A triple arch with cantilevered multi-use paths has been selected for the Licking River Bridge replacement project following the evaluation of several design options (link opens in new window).
Video credit: Kentucky Transportation Cabinet - District 6
The KY 8 Licking River Bridge is a critical connection for commuters, pedestrians, cyclists and freight traveling between growing communities in the cities of Covington and Newport in Kentucky, USA. Built in 1936, the current bridge has exceeded its original design life and has a weight restriction for vehicles.
The replacement bridge is to be built for the Kentucky Transportation Cabinet (KYTC) by a design-build team consisting of PCL, Stantec and Rosales + Partners.
The design envisions a 136m-long span formed by three slender arches with a height of 17.7m above the road and supported on V-shaped concrete piers. Its arches act as a physical and visual barrier between vehicles and pedestrians/cyclists, for whom there are two 3.7m-wide cantilevered shared-use paths. The replacement is nearly 61m longer than the main river span of the existing bridge.
The new bridge will carry four lanes and two cantilevered shared-use paths. Credit: Kentucky Transportation Cabinet - District 6
V-shapped piers will support the structure. Credit: Kentucky Transportation Cabinet - District 6
“The three gracious steel arches with carefully designed V-shaped piers visually connect the arches to the shorelines of the Licking River,” said Miguel Rosales, bridge architect at Rosales + Partners, who created the design. “The arches frame the vehicular lanes and create a gateway experience between the cities of Covington and Newport. The absence of bracing between the arches gives this bridge a distinctly contemporary appearance,” he said.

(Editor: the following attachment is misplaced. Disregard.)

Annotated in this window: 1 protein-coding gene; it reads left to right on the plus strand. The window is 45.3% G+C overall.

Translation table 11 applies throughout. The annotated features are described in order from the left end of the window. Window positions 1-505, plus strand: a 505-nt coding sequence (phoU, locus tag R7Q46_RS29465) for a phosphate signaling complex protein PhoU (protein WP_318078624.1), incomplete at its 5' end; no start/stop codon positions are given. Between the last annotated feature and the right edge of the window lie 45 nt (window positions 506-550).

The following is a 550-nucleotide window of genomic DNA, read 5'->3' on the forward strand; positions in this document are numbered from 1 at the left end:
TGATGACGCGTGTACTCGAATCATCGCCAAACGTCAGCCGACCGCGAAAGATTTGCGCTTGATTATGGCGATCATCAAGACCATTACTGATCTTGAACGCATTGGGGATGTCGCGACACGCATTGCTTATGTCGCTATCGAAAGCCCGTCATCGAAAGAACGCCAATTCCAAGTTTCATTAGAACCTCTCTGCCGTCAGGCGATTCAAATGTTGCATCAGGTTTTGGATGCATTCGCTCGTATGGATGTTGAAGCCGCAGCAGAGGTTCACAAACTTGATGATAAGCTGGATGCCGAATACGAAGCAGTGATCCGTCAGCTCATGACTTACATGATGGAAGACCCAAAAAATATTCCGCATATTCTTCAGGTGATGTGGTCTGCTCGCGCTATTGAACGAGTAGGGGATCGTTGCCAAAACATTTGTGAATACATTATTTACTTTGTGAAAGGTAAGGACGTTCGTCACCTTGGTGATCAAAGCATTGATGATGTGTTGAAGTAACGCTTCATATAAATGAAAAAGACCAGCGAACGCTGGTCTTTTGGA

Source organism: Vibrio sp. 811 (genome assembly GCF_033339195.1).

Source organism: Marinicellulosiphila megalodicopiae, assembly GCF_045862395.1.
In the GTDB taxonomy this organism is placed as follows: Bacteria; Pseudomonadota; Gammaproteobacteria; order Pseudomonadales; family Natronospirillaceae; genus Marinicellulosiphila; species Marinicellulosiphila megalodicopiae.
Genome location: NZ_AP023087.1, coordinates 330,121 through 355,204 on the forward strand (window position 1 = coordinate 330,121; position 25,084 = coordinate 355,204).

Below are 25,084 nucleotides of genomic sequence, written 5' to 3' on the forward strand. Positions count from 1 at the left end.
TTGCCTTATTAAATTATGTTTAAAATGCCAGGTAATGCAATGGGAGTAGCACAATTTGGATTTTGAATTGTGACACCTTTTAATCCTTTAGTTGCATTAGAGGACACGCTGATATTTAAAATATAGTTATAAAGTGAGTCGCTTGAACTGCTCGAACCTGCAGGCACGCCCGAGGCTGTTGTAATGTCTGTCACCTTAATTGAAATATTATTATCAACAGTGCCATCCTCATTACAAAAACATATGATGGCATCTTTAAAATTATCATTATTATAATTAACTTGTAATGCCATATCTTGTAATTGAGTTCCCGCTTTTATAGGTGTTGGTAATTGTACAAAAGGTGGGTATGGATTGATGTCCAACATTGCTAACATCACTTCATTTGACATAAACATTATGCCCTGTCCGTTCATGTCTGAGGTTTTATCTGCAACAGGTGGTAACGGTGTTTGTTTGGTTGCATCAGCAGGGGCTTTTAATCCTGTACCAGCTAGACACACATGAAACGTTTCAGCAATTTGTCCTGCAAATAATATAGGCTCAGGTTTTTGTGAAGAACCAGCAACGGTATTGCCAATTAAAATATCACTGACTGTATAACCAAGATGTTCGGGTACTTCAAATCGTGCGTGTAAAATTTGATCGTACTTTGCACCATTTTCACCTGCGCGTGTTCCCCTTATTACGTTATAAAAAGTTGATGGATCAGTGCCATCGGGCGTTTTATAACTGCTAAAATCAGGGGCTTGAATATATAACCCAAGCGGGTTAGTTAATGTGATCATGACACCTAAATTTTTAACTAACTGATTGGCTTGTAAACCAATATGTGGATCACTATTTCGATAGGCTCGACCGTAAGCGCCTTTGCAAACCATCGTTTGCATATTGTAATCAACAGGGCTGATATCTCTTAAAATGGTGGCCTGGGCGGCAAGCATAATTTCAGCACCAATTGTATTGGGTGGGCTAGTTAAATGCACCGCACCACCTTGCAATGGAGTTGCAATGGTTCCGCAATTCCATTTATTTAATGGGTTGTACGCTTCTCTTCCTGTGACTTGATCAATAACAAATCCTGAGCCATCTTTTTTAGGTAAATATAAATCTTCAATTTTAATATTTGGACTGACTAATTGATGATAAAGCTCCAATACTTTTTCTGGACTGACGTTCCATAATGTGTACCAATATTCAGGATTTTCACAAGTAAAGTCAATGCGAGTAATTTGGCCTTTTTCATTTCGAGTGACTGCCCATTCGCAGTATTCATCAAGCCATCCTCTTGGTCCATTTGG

Render of the triple arch bridge viewed in profile. Credit: Kentucky Transportation Cabinet - District 6
With the bridge type confirmed, the design-build team will continue to refine the overall design and move forward with the technical design of the crossing. An updated project schedule is expected in the first quarter of 2024.
The final cost for the bridge has yet to be determined as it is dependent on further design detailing. More information about the KY 8 Licking River Bridge project can be found at KY8Bridge.org (link opens in new window).
“We’re excited to share the final bridge type selection,” said Jim Gray, KYTC secretary. “The arch concept features a signature aesthetic design that considers the surrounding environment, including the nearby historic neighbourhoods of Newport and Covington.”
Render of the bridge in daytime. Credit: Kentucky Transportation Cabinet - District 6